Environmental Campaigner’s Appeal Goes to the Supreme Court

An activist allied with environmental NGO Mother Nature on Wednesday pleaded with the Supreme Court to overturn an illegal logging conviction he received for cutting wood to build a community center.

Ven Vorn, an ethnic Chong resident of Koh Kong province, had worked alongside the NGO to protest a planned hydropower dam that would flood the area’s Areng Valley, displacing hundreds of indigenous families and endangering animal species.

Ven Vorn in March last year (Den Seymar)

He received a one-year suspended sentence in March last year for cutting wood for the center from inside a protected area. An initial appeal was rejected in September.

Contacted after the 20-minute hearing at the Supreme Court on Wednesday, Mr. Vorn said he remained committed to clearing his name.

“Even though the punishment was suspended after serving four months and 25 days in prison, I cannot accept it because I am a minority that has been living in Areng for a long time,” he said.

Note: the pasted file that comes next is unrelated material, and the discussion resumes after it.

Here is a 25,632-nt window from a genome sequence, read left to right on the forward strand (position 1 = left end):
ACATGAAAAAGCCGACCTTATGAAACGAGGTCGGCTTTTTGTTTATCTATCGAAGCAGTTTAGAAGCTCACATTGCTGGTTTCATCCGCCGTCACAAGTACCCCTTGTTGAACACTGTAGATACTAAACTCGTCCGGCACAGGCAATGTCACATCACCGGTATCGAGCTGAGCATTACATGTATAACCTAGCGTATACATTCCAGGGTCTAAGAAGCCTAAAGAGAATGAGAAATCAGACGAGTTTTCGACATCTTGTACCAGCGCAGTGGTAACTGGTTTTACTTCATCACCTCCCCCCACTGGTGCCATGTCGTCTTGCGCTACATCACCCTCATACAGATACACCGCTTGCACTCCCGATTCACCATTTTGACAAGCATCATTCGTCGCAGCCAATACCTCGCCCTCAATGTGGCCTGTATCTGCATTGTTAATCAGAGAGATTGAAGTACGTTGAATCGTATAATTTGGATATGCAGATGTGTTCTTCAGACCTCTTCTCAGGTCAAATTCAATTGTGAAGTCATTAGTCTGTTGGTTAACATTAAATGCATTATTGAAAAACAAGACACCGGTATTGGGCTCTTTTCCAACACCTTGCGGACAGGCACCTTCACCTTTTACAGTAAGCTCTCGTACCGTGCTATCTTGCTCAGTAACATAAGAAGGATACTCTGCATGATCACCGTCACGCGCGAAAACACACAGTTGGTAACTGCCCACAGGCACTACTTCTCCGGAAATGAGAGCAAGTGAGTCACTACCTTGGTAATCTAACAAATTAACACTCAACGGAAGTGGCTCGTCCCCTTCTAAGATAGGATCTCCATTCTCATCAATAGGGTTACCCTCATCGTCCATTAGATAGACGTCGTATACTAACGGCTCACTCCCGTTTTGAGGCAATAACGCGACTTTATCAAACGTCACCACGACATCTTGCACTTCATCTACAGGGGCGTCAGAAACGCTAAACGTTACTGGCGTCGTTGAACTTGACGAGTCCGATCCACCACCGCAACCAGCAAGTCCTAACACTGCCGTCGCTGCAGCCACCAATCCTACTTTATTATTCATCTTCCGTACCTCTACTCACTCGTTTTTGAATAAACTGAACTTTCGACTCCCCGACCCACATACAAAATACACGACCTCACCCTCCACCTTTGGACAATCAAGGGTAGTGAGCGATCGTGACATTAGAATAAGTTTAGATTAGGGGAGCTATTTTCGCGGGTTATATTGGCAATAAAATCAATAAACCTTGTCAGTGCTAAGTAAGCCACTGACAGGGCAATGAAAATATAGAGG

Mr. Vorn maintained that he had legally purchased the wood to build the center for people to study English, and was within his rights as an indigenous Cambodian harvesting timber for community use.

“I bought the wood, not to use for my personal interest or for business. We bought the wood for the requirement of people living in the area,” he said.

“I think that my activity was not wrong because I am a minority and we have the right to use the wood for the Khmer tradition, and the money did not belong to me. We collected it from the people,” he said.

A separate conviction against Mr. Vorn for destroying evidence has since been overturned, Koh Kong Provincial Court Judge Ang Chanda said.

“I have canceled the charge for the destruction of the evidence because he was found to have not committed the crime,” he said. “We investigated and found [other] people burned the evidence.”

Alex Gonzalez-Davidson, the director of Mother Nature, who was deported in 2015, said he believed the legal pursuit of Mr. Vorn was due to fears he would join the opposition CNRP.

“Ven Vorn’s judicial repression was never about his nature-related activism, but rather about the paranoia by the pro-CPP cartel that rules Koh Kong with impunity that Ven Vorn was going to jump ships and join the CNRP as a candidate in the recent commune elections,” he said in an email.

“The aim was to not just neutralize him as a potential candidate, but also to send a strong message to the nascent pro-CNRP movement that the CPP must at all costs continue reigning over the area.”

The Supreme Court will announce a verdict on the appeal on June 28.

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